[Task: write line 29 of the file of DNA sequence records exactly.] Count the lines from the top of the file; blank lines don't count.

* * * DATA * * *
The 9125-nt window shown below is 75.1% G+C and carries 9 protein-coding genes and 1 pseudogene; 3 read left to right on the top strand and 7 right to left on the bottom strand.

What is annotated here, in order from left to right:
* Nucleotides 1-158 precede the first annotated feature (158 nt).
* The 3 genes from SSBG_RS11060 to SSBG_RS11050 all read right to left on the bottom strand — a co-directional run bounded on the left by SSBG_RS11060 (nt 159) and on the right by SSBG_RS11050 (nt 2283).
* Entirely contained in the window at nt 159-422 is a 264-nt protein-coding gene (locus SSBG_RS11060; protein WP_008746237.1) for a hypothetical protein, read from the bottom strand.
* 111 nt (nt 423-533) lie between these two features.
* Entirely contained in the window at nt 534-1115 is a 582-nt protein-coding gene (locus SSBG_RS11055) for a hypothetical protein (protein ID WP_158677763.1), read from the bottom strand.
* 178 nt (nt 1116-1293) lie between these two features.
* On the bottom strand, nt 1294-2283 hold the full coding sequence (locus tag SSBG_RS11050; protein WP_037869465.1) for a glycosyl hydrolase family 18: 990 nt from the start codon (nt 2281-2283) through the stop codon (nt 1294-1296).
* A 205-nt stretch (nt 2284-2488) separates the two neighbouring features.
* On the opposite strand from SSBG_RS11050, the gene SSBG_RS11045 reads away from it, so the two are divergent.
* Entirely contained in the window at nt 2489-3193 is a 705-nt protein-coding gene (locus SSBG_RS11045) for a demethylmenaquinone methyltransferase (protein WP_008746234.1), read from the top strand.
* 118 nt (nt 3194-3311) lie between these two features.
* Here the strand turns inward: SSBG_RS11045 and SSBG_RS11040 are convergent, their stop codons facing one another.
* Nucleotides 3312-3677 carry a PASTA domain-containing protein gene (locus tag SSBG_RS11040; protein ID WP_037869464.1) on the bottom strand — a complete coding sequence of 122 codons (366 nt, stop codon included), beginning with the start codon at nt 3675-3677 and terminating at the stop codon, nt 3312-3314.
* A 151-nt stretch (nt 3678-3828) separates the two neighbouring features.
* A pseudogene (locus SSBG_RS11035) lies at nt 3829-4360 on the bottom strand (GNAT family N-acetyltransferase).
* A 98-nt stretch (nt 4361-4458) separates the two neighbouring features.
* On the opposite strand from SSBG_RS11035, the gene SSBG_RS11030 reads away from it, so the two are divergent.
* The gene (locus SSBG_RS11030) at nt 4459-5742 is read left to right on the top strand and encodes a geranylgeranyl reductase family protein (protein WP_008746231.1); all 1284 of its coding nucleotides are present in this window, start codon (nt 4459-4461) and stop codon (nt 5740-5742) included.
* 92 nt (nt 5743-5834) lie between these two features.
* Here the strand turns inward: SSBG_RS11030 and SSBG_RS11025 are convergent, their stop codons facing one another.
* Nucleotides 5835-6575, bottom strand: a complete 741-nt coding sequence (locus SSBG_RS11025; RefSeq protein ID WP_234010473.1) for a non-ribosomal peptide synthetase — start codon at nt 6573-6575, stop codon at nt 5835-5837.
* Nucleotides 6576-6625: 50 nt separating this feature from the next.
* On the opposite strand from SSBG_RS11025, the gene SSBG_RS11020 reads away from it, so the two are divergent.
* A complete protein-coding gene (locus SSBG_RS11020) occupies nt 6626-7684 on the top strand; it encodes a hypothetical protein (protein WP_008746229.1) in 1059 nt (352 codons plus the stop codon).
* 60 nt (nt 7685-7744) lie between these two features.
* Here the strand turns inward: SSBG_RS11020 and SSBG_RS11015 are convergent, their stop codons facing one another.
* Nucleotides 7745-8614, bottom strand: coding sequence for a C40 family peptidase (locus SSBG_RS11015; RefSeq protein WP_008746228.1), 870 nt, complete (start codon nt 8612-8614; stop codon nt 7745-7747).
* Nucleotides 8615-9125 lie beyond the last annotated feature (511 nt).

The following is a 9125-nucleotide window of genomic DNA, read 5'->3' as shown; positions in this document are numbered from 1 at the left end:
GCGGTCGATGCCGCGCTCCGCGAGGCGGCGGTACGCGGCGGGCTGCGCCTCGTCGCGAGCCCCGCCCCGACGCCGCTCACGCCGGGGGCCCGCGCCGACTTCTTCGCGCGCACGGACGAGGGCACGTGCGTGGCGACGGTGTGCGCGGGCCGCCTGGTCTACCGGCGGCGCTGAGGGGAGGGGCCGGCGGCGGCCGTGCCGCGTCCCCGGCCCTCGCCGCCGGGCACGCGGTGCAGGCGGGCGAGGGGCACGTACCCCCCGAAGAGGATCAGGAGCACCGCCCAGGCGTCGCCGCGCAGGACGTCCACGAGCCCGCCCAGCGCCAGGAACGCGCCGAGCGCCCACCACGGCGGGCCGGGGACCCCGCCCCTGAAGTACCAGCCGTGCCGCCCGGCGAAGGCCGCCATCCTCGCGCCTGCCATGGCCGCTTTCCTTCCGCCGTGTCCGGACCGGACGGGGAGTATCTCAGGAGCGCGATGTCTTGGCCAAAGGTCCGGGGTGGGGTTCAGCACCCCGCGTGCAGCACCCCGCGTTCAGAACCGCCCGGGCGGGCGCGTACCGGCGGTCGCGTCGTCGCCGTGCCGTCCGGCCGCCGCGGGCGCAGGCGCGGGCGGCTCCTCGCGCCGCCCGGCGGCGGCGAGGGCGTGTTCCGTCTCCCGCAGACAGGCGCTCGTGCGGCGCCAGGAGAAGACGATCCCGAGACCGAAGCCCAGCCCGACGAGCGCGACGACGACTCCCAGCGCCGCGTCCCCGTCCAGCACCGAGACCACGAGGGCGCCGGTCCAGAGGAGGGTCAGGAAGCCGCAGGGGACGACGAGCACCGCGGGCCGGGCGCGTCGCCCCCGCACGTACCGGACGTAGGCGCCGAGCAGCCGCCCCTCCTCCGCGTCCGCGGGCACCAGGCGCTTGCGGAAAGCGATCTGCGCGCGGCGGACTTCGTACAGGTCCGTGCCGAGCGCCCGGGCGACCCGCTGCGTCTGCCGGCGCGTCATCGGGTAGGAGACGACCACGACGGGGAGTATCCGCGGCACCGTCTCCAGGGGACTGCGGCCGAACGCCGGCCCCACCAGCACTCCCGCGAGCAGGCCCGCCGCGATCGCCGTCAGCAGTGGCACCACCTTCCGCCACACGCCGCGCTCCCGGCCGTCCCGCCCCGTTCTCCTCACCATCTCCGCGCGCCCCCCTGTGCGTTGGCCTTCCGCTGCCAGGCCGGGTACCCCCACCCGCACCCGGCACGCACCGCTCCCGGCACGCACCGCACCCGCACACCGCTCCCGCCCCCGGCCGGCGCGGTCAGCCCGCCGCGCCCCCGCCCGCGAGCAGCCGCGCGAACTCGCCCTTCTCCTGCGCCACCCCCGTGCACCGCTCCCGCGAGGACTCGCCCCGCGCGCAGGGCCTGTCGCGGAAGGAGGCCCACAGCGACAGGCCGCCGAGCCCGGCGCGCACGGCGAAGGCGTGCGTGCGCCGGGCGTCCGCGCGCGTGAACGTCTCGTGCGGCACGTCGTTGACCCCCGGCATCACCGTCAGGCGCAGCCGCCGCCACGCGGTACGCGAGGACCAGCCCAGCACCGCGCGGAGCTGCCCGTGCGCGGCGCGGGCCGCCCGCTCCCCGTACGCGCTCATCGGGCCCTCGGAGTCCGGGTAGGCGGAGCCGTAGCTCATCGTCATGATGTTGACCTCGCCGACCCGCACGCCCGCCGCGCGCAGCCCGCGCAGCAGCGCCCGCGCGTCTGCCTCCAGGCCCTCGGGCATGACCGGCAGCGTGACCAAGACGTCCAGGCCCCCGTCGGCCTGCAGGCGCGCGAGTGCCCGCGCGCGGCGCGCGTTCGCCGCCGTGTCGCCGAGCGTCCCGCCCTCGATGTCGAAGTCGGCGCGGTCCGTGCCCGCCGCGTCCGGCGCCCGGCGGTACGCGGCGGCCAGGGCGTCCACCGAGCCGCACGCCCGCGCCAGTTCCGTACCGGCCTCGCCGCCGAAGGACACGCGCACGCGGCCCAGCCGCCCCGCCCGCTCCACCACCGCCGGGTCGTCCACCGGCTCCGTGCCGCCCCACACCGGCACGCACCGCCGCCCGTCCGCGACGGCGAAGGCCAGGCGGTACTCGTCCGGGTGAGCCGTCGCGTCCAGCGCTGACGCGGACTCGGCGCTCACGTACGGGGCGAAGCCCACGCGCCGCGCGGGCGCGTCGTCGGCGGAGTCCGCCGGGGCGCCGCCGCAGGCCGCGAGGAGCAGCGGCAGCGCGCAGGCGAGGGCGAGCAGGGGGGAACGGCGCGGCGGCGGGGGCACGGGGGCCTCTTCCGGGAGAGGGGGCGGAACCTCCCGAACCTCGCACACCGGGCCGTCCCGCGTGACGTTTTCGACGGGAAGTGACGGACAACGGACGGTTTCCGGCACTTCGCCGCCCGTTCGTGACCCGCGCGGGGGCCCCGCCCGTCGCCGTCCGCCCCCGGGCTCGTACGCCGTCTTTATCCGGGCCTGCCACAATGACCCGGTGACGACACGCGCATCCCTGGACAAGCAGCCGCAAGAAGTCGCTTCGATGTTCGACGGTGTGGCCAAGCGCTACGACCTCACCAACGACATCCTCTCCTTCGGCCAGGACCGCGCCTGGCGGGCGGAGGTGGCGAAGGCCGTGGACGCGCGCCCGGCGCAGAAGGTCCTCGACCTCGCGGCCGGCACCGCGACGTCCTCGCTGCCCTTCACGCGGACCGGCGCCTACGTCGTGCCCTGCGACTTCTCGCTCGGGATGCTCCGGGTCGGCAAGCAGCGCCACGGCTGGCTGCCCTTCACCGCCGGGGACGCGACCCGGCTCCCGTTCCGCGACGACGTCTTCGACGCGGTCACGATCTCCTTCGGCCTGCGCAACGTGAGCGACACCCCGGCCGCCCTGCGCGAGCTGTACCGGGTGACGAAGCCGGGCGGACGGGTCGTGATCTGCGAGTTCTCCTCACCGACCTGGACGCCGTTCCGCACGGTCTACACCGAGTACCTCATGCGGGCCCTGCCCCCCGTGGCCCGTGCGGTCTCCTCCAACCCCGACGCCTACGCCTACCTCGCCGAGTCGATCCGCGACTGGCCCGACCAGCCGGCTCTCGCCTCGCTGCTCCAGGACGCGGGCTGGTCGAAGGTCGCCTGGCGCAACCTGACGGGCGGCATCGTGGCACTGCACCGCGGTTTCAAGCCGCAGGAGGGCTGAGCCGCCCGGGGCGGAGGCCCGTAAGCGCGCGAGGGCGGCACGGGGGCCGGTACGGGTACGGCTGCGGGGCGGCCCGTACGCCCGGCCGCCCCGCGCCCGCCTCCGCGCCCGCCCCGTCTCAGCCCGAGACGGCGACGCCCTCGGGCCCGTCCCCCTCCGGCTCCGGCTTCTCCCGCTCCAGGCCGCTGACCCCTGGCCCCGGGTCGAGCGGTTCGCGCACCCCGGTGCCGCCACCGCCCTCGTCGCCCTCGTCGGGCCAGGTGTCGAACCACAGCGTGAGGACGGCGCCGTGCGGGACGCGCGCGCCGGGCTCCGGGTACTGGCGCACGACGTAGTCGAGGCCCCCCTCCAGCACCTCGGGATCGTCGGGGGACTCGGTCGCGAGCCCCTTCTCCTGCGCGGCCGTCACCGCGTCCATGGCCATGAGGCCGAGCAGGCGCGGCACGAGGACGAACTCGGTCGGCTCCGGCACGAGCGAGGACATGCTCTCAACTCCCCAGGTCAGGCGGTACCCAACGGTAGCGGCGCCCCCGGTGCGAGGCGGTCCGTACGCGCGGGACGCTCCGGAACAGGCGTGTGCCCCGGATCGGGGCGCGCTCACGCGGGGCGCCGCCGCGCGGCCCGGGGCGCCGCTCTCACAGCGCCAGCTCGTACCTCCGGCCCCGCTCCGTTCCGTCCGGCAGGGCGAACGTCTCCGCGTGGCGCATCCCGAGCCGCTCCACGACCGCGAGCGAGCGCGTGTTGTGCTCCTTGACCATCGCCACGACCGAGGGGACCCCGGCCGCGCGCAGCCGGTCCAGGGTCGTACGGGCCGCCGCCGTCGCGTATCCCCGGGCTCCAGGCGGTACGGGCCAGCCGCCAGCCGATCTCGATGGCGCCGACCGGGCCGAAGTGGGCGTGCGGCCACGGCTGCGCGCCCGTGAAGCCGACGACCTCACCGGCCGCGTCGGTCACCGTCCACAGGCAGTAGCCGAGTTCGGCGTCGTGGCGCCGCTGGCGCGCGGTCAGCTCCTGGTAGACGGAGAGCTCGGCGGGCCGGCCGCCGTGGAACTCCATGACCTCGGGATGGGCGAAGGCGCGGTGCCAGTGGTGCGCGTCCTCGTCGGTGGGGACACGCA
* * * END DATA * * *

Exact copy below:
* Nucleotides 7745-8614, bottom strand: coding sequence for a C40 family peptidase (locus SSBG_RS11015; RefSeq protein WP_008746228.1), 870 nt, complete (start codon nt 8612-8614; stop codon nt 7745-7747).